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East Region economic review
Scottish Enterprise (SE) commissioned a series of economic reviews focusing on the functional economic geographies of the regions that form SE’s operating area: Aberdeen City and Shire, Dundee City Region, East Region, West Region and South of Scotland. The objectives of the review were to: review economic trends and performance since 1999; assess the potential contribution of each region to the Government Economic Strategy’s (GES’s) targets; and to assess the likely impact of the recession on each region. This report is for the local authority areas of Borders, Clackmannanshire, East Lothian, Edinburgh City, Falkirk, Fife (excluding North East Fife), Midlothian, Stirling and West Lothian.
The GES’s seven purpose targets form the basis for assessing progress towards improving Scotland’s economic performance, and provide structure to the review. The review took the following approach: an examination of the global and national economic context; a review of recent economic trends and performance in the region; a comparison of performance with other regions; an assessment of the industrial structure of the region, including representation within key growth sectors; consideration of infrastructure and place issues; the performance of local authority areas within the region; and a final economic outlook for the region.
The review concludes that: in terms of economic growth the region outperformed both Scotland and the UK between 1999 and 2006, and is the only Scottish region to have achieved growth over the UK average in this period; economic contraction is likely to be less than in the UK as a whole; productivity levels were above the Scottish and UK averages in 2006; employment rates have been above the Scottish and UK averages since 1999; the region also performs well against other labour market indicators including unemployment, inactivity and benefit dependency; the region’s population grew by five per cent between 1999 and 2007, compared to one per cent in Scotland as a whole, and continued population growth is predicted for the decade ahead; median earnings of employees in the region are higher than in Scotland as a whole, but evidence of wide disparities exists; the employment rate in the region as a whole is slightly above the Scottish and GB averages, but one local authority area within the region had one of the three lowest employment rates in Scotland in 2007; the region accounts for one third of Scotland’s CO2 emissions, and emissions per head are higher than Scottish and UK averages; the impact of the recession on the region is likely to be in line with Scotland as a whole but less severe than the UK as a whole; and the region is expected to outperform Scotland during the recovery but GVA growth is expected to be lower than that of the UK as a whole during the period 2011-2018.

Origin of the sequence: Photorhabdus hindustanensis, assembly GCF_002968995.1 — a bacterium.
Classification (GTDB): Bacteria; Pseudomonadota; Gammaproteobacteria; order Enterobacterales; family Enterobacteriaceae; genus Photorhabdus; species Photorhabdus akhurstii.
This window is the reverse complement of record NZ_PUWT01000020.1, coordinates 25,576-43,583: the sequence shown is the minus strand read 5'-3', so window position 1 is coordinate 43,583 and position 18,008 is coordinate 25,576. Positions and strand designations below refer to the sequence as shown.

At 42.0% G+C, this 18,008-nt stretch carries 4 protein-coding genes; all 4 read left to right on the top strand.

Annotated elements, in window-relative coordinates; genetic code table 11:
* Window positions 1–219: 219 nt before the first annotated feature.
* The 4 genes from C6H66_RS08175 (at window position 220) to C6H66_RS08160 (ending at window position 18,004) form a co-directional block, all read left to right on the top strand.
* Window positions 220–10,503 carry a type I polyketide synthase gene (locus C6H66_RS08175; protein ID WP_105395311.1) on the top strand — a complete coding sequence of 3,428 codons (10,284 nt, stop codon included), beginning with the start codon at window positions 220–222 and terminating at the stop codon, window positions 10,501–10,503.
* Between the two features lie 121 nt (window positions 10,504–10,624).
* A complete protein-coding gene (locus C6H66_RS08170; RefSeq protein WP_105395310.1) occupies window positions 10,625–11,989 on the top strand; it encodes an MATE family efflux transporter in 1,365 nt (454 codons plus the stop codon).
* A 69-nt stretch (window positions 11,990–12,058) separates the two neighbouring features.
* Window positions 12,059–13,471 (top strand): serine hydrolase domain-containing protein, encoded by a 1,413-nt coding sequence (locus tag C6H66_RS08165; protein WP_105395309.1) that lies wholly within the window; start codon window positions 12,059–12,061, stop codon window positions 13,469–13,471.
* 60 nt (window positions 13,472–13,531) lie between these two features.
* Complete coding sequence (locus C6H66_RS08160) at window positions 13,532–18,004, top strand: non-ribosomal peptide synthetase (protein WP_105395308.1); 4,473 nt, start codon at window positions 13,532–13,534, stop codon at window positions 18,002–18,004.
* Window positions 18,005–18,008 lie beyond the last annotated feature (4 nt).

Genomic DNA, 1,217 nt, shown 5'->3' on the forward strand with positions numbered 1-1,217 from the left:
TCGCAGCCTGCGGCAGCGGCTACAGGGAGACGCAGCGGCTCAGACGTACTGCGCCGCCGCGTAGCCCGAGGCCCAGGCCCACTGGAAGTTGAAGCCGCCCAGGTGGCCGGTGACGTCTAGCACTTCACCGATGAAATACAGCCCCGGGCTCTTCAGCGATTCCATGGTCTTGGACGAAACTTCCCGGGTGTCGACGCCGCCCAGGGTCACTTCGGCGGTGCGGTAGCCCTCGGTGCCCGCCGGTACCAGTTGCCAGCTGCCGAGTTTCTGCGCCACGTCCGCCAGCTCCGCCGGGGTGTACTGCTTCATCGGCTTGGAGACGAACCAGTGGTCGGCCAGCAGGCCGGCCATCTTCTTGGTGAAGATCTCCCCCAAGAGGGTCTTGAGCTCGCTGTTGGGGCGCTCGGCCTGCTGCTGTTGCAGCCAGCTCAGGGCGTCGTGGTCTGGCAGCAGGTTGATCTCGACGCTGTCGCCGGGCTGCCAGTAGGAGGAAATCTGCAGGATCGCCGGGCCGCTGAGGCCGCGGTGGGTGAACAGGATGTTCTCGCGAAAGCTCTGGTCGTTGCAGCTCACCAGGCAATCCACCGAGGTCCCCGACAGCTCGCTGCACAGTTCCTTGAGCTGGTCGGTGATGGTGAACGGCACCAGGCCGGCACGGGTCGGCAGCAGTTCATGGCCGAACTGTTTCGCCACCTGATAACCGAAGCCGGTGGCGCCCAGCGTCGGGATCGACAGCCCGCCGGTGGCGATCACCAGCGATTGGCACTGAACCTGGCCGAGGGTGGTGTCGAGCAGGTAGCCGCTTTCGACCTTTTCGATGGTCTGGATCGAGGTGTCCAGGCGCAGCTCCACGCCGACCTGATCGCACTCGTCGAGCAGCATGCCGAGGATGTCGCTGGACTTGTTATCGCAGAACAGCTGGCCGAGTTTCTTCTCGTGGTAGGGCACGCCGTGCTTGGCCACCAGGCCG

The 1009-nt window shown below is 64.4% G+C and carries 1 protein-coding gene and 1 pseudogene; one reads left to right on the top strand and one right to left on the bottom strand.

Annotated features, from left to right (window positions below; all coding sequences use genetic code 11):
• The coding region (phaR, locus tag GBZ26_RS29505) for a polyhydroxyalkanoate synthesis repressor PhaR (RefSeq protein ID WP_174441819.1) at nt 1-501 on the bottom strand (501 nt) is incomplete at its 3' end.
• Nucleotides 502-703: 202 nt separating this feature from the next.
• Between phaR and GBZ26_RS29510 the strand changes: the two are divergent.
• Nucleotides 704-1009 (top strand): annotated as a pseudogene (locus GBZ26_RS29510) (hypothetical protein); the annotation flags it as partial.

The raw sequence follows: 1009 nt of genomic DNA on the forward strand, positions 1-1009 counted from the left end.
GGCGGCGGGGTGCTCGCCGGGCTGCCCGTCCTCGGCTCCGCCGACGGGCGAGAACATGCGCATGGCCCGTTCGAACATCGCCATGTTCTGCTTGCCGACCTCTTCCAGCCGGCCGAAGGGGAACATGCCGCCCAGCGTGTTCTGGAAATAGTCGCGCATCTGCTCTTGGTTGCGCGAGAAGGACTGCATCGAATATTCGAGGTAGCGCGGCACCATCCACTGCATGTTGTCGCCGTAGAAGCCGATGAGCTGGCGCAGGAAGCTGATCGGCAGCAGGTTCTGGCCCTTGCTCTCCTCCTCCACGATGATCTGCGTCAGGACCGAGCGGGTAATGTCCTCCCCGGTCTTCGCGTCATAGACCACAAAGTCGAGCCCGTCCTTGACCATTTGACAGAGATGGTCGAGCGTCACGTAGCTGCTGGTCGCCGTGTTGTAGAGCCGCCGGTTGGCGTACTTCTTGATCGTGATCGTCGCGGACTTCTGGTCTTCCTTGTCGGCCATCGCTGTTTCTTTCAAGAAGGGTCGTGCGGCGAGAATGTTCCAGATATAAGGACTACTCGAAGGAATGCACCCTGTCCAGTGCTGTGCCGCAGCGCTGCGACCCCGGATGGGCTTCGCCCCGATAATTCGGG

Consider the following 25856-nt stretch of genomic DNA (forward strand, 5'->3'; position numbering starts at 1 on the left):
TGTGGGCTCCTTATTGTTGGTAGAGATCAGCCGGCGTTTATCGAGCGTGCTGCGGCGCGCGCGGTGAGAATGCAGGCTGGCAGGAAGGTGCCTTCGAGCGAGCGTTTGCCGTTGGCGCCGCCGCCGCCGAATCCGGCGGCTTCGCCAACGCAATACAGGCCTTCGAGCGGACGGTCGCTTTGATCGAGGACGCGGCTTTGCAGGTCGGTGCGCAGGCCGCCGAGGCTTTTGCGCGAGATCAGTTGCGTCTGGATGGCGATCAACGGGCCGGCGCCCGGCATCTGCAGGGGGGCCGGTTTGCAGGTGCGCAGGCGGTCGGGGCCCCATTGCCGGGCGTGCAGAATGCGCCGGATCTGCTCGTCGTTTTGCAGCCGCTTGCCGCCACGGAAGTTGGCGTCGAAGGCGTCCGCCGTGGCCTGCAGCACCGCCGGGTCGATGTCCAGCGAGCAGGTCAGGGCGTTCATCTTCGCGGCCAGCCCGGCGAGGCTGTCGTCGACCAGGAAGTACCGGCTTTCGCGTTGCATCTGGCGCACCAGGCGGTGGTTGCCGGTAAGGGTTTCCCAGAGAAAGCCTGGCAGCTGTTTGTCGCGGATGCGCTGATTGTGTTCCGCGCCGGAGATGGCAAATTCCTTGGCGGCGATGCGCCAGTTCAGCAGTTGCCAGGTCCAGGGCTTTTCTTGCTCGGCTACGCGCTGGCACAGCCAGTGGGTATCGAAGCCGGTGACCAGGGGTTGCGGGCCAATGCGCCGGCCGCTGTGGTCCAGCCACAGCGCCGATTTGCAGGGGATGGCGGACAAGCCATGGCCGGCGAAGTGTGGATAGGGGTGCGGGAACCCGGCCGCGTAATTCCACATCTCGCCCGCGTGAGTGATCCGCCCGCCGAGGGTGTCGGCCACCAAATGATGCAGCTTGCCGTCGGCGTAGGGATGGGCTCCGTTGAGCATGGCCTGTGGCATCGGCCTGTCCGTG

It was not within the remit of the review to make recommendations.
Full report (2 MB, pdf)
|Consultant||SLIMS; Oxford Economics|